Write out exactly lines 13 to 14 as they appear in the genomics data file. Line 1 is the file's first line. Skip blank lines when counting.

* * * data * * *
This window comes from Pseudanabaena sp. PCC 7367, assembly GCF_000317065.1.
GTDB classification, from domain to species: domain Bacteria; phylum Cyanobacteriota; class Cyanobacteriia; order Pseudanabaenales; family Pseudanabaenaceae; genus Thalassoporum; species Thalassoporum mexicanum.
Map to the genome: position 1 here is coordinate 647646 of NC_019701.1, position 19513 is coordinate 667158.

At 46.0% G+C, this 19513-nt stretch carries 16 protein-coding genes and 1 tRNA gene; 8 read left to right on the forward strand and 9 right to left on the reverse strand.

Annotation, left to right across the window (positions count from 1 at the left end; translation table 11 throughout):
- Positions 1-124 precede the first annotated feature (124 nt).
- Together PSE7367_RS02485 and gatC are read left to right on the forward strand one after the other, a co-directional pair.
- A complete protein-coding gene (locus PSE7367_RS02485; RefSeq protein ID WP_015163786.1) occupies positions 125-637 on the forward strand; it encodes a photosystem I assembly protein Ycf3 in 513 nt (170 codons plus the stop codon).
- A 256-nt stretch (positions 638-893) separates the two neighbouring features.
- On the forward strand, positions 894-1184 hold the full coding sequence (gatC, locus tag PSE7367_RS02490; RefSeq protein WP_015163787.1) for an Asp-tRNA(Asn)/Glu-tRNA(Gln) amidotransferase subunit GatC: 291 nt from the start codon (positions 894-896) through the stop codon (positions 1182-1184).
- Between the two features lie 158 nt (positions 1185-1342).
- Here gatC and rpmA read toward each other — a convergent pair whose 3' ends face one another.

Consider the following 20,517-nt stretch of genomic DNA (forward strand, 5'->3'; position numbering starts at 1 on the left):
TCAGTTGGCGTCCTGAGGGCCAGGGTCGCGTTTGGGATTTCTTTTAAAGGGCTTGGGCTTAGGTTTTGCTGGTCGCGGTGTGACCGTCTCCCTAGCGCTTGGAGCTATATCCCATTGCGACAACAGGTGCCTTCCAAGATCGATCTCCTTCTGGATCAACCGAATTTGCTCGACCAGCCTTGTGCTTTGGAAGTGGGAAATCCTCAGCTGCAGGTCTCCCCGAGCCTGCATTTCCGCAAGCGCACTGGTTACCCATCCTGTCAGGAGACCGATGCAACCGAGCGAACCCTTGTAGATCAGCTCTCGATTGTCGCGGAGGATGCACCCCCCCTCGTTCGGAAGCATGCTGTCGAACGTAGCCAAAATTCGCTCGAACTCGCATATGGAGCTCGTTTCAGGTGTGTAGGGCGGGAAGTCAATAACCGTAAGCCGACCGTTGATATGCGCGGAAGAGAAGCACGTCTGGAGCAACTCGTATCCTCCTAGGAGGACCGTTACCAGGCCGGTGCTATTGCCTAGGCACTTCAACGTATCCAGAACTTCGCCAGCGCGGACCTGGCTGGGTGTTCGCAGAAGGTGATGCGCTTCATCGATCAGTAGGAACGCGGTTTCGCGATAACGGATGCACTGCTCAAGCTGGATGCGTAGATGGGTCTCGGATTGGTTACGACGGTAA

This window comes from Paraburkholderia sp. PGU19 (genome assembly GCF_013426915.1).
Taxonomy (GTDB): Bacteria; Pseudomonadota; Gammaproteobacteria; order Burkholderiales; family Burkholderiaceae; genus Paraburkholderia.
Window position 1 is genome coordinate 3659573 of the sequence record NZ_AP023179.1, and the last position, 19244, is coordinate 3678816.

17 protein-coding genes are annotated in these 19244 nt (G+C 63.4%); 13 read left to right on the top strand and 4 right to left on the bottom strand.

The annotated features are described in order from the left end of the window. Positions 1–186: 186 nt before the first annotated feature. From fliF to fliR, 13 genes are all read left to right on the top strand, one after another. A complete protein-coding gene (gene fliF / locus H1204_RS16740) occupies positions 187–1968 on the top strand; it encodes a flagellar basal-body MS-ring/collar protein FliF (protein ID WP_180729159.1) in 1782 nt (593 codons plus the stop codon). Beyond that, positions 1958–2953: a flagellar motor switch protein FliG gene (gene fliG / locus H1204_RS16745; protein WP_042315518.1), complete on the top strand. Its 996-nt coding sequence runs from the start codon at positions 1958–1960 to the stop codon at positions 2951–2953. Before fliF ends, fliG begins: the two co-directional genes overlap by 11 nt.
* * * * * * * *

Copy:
Consider the following 20,517-nt stretch of genomic DNA (forward strand, 5'->3'; position numbering starts at 1 on the left):
TCAGTTGGCGTCCTGAGGGCCAGGGTCGCGTTTGGGATTTCTTTTAAAGGGCTTGGGCTTAGGTTTTGCTGGTCGCGGTGTGACCGTCTCCCTAGCGCTTGGAGCTATATCCCATTGCGACAACAGGTGCCTTCCAAGATCGATCTCCTTCTGGATCAACCGAATTTGCTCGACCAGCCTTGTGCTTTGGAAGTGGGAAATCCTCAGCTGCAGGTCTCCCCGAGCCTGCATTTCCGCAAGCGCACTGGTTACCCATCCTGTCAGGAGACCGATGCAACCGAGCGAACCCTTGTAGATCAGCTCTCGATTGTCGCGGAGGATGCACCCCCCCTCGTTCGGAAGCATGCTGTCGAACGTAGCCAAAATTCGCTCGAACTCGCATATGGAGCTCGTTTCAGGTGTGTAGGGCGGGAAGTCAATAACCGTAAGCCGACCGTTGATATGCGCGGAAGAGAAGCACGTCTGGAGCAACTCGTATCCTCCTAGGAGGACCGTTACCAGGCCGGTGCTATTGCCTAGGCACTTCAACGTATCCAGAACTTCGCCAGCGCGGACCTGGCTGGGTGTTCGCAGAAGGTGATGCGCTTCATCGATCAGTAGGAACGCGGTTTCGCGATAACGGATGCACTGCTCAAGCTGGATGCGTAGATGGGTCTCGGATTGGTTACGACGGTAA